Shabani Kiyabo Motto*, Gabriel Mkilema Shirima, Elizabeth Anne Jessie Cook, Barend Mark de Clare Bronsvoort and Enrique Hernandez Castro
The Nelson Mandela African Institution of Science and Technology, Tanzania Tanzania Veterinary Laboratory Agency, Tanzania International Livestock Research Institute (ILRI), Kenya Centre for Tropical Livestock Genetics and Health, Kenya The Roslin Institute, University of Edinburgh, UK University of Edinburgh, UK
Received: January 03,2022; Accepted: January 07,2022; Published:February 07,2022
Scientific Tracks Abstracts: J Infect Dis Preve Med
Problem Statement: Leptospirosis causes a serious fever and abortion in humans and the dairy industry respectively. Small Holder Dairy Farmers (SHDF) are among the group ranked at higher risk of contracting leptospirosis during milking, feeding, cleaning animal waste, disposing of aborted or placental materials. In recent years, the Northern and Southern Highland Zones of Tanzania become the foremost raising dairy cattle and milk-producing core areas. Despite many studies that have reported leptospirosis in various hosts yet the epidemiology of leptospirosis in dairy cattle especially in SHDF is not well studied. We conducted this study to explore the epidemiology of leptospirosis in small holder dairy cattle. Methods: We carried out a cross-sectional study among small holder dairy cattle in Tanzania. Only 2045 dairy cattle were sampled for serological testing. We further interviewed farmers to get epidemiological information for predictive risk factors. The sera were tested for antibodies against leptospira hardjo serovars. Results: 13.1% of total animals showed seropositive and higher seropositive showed in Iringa 32.02% and Tanga 18.93% region. Considering multivariate analysis, animal age (OR=1.292, 1.124-1.485, 95% CI), herds size (OR=1.425, 1.215-1.671, 95% CI) were statistically significant to leptospirosis in cattle and the years of experience farmers in managing animals (OR=1.194, 1.407-1.407, 95% CI). Keeping dairy cattle in Iringa and Tanga regions likely in a position of animal fond with leptospirosis at (OR=4.267, 1.72-10.573, 95% CI) and (OR=2.205, 0.968-5.022, 95% CI) respectively. Conclusion: The consequences of leptospirosis may be higher as the disease continues spreading and it is likely to cross to dairy farmers. As the test method used is limited to one serovar detection, it is important to typify the most common serovars circulating in cattle for appropriate vaccine of use to reduce risks.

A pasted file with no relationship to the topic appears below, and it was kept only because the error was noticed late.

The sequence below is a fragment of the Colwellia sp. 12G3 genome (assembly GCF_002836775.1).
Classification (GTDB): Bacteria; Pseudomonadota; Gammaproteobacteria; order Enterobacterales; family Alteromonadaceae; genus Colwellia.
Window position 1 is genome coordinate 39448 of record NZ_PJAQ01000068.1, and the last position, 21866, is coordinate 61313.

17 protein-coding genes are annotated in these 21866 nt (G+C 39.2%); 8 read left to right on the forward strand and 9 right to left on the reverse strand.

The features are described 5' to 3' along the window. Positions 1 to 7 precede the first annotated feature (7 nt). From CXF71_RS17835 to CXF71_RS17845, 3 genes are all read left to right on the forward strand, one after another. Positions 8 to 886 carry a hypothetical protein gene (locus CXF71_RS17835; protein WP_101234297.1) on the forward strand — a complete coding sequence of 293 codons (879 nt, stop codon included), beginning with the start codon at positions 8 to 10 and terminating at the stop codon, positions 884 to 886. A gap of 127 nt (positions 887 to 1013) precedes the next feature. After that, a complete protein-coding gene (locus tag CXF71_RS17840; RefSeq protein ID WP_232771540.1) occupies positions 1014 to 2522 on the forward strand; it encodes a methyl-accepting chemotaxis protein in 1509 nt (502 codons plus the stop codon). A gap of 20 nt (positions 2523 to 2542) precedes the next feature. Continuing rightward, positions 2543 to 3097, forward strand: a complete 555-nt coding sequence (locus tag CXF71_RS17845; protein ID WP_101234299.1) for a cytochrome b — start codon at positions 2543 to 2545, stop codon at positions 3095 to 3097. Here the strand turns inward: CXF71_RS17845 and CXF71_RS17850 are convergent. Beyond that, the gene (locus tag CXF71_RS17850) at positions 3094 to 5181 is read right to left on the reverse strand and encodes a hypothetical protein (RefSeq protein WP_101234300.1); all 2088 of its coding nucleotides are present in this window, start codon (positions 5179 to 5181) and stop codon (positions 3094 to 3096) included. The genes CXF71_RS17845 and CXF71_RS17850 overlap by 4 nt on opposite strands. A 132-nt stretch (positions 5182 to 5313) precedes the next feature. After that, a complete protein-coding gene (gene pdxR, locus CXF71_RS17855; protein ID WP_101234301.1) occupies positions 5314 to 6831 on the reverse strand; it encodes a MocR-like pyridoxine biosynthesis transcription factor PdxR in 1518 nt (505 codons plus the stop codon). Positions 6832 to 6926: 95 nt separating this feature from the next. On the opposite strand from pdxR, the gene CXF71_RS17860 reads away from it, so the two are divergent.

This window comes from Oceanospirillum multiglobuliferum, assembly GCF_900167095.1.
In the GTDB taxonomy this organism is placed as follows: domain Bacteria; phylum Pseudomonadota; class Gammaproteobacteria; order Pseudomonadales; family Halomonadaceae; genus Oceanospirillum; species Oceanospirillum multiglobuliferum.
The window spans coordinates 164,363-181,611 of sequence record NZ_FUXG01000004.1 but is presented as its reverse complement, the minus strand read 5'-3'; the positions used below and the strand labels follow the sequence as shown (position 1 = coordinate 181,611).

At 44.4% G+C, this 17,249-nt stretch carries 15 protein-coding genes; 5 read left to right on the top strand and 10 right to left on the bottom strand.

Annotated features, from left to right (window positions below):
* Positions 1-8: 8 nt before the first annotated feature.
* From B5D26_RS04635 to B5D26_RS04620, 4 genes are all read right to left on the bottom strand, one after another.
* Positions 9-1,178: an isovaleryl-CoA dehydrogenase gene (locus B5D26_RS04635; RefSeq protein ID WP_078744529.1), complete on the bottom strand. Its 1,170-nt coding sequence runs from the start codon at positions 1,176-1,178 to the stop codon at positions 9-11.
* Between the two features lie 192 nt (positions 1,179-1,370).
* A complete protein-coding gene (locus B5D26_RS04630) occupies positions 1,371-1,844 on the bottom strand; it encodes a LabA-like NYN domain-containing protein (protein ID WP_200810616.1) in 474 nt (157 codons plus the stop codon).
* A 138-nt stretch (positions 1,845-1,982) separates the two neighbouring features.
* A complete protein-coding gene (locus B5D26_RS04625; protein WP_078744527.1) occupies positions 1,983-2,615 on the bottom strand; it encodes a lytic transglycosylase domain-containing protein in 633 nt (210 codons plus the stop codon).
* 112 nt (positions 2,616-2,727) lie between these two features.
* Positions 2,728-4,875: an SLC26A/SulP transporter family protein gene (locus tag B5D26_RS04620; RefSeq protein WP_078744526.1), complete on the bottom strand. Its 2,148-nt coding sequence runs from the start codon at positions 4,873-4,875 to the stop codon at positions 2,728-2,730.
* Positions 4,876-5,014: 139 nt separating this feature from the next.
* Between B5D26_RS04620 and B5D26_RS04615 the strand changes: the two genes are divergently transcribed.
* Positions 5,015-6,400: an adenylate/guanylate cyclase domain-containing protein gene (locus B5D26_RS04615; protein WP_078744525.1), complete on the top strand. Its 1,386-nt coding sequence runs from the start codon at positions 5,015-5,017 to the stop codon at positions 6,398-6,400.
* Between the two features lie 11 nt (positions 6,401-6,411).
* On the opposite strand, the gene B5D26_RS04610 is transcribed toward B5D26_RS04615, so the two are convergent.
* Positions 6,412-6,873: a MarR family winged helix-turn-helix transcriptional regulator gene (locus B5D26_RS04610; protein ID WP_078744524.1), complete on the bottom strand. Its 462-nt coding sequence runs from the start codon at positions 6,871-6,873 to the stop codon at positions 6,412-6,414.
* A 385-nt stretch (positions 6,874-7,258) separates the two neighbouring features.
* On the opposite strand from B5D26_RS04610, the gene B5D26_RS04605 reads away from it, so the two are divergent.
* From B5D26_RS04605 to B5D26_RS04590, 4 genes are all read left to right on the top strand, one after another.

Shabani Kiyabo Motto is a master candidate at Nelson Mandela African Institution of Science and Technology (NM-AIST) and Livestock Research Officer (LRO) at Tanzania Veterinary Laboratory Agency (Central Veterinary Laboratory) Department of Microbiology (Molecular Section) in Dar es Salaam since 2016. His role is to promote animal health and welfare through animal disease diagnosis, surveillance of infectious and neglected tropical diseases, vector and food borne disease control to improve livestock production and enhance food safety and security for better human wellbeing. At the moment, Shabani is researching the epidemiology of leptospirosis infections in small holder dairy cattle in highly raising farming system in the northern and southern highland of Tanzania.